There’s a certain style of music primarily being produced in the Pacific Northwest that’s characterized by soaring guitar-pop anthems, a slight psychedelic sheen, warm melodies and an endearing sense of quirkiness that permeates throughout the more serious moments. This style doesn’t have a name, as far as I know, but some might be inclined to call it “the Phil Ek sound.” Bands like Modest Mouse, 764-Hero, The Shins and, of course, Built to Spill, are the best known purveyors of this style, most notably because they have all worked with famed Northwest producer, Phil Ek. This isn’t to say that Ek dictates these bands’ respective sounds, nor does it mean each of these bands necessarily sound the same. It does, however, mean that the bands Ek chooses to work with share a common thread, that being a heroic, but eccentric sense of pop songwriting that always comes out sounding gorgeous, even when it’s at its most unconventional.
It comes as no shock that one of Ek’s latest production credits is on Everything All the Time, the debut by Seattle quartet (at the time, apparently now they’re a quintet) Band of Horses. Founded by Ben Bridwell and Matt Brooke of Carissa’s Weird, Band of Horses shares much in common with Built to Spill and The Shins, not only in that they play gorgeous melodies wrapped in a multi-colored ribbons of melody and spiraling glossy effects, but also in that Bridwell’s singing is high and earnest, albeit unconventional by pop terms, even sounding quite a bit like My Morning Jacket’s Jim James. This may also have something to do with Ben Bridwell’s roots growing up in South Carolina.
If we should continue to talk about Phil Ek, I would say that with his aid, Everything All the Time was given the right amount of studio magic that these songs deserve. But the right amount of production would mean absolutely nothing without good songs, and as songs go, the ten on this record are as lovely and affecting as they come. The cleverly titled “First Song” splashes in with a stream of dramatically crashing cymbals and slowly strummed, shimmering guitar chords. Lyrically, Bridwell finds his muse in escape, singing “take me anywhere/we’ve suffered enough,” mirroring the music’s imagery of setting adrift. The arrangement has a fluid, I might even say “watery,” quality to it that makes it both dreamy and immense.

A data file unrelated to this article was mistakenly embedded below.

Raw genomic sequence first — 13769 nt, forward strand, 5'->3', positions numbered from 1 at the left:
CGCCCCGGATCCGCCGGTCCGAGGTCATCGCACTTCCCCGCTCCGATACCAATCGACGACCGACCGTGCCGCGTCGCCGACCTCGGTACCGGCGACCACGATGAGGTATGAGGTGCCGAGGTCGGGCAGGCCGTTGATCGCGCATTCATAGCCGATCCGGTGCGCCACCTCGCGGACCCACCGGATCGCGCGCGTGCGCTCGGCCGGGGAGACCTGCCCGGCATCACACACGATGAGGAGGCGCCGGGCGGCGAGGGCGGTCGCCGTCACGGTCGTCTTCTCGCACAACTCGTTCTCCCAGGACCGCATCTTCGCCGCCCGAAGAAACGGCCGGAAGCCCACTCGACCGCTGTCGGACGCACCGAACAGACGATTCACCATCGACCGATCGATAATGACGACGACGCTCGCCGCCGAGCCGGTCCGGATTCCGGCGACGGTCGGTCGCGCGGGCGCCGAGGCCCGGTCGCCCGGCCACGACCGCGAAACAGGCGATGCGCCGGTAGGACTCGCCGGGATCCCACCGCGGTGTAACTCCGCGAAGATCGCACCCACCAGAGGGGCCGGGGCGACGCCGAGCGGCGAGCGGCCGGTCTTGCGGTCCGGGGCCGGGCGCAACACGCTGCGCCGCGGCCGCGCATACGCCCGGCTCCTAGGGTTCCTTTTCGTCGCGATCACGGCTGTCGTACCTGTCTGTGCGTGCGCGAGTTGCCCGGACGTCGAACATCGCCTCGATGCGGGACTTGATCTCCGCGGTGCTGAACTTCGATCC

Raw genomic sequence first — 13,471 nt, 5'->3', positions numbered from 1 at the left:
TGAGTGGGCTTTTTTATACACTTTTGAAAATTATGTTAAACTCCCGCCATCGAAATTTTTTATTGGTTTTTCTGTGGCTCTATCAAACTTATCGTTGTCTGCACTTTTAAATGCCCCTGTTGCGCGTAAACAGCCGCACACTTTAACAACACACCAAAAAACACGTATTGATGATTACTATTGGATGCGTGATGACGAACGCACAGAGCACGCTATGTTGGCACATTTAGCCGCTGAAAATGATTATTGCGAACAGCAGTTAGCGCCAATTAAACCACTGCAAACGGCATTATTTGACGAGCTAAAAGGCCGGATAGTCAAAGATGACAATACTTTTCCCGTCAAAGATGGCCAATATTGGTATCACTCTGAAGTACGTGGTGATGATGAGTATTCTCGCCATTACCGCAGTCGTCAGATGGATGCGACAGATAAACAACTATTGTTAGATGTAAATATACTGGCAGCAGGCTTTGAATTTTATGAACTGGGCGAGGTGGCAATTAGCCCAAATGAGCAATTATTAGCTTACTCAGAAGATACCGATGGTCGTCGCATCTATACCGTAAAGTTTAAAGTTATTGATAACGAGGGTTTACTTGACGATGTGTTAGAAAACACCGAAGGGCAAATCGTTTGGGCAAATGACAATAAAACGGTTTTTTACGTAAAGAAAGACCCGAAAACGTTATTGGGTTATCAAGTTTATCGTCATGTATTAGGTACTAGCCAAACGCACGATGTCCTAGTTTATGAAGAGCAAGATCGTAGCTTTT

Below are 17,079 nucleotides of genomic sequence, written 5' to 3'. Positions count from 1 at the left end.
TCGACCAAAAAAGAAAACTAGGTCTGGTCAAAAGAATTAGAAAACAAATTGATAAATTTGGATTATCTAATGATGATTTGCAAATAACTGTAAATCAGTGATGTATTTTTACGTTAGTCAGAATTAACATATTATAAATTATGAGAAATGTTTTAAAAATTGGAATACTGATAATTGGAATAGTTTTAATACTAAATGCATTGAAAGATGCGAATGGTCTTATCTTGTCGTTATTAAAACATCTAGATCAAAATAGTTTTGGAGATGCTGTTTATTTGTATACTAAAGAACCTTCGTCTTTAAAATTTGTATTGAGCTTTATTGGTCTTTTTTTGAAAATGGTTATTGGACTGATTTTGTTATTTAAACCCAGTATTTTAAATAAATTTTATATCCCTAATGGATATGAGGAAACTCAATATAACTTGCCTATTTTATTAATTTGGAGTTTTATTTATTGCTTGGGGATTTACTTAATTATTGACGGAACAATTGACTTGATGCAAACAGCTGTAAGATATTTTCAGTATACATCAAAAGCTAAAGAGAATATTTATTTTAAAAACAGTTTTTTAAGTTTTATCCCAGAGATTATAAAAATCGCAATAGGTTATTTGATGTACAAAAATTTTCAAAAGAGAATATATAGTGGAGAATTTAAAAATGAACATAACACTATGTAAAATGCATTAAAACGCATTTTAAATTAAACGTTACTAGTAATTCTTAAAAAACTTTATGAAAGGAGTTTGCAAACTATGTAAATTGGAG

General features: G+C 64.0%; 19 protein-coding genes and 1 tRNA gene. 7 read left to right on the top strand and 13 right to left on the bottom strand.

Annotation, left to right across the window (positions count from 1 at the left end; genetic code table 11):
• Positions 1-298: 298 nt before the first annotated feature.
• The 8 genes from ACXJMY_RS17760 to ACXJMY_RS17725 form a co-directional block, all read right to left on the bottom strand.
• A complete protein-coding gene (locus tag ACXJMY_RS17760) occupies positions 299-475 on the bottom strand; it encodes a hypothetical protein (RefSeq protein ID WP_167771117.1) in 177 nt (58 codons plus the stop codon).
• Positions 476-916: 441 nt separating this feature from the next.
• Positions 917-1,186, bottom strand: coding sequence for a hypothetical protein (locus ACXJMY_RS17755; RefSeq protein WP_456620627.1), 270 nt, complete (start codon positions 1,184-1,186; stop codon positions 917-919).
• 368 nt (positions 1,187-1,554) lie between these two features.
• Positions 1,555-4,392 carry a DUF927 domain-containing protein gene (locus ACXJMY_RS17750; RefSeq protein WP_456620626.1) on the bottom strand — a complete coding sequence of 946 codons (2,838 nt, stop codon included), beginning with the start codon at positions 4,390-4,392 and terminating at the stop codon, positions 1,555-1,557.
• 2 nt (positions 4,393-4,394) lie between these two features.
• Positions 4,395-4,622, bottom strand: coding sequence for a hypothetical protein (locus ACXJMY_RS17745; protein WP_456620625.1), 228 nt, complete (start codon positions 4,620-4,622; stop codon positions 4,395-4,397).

The band picks up the pace on peppier tunes like the louder “Wicked Gil” or the slightly delay-treated, strutting “Our Swords.” Though few songs do what you might call “rocking out,” they’re toe-tapping enough to break up the slower pace of some of the other songs, and more often than not, Band of Horses are in no hurry. They’re much better off this way, however, as the depth of most of these songs would most likely suffer if rushed. “The Funeral,” arguably the album’s best song, starts off quietly with a gently sliding guitar riff, somber and ethereal, but fleeting. A minute or so in and the entire band kicks in, drums pounding, guitars chugging, still moving relatively slowly, but with a fierce intensity that starkly contrasts Bidwell’s melancholy lyrics: “on every occasion/I’m ready for the funeral.”
One other outstanding moment comes in a much simpler form, the acoustic “Part One,” which finds some of the electric luster replaced with a restrained, fingerpicked acoustic sound. The My Morning Jacket seems most apt on this song, Bridwell’s voice wrapped in reverb as he lends the sweet offer, “I’ll love you always.” Closer “St. Augustine” similarly finds the Horses stripped down to a spare arrangement, one which echoes Neil Young more than anyone else, which suits them well.
There are many facets to Band of Horses’ sound, ranging from the more upbeat electric pop numbers to the moseying, rustic folk ones. Everything All the Time may be best characterized by its brilliant glow of gleaming electric guitar, but around every turn and in every nook there is sheer beauty.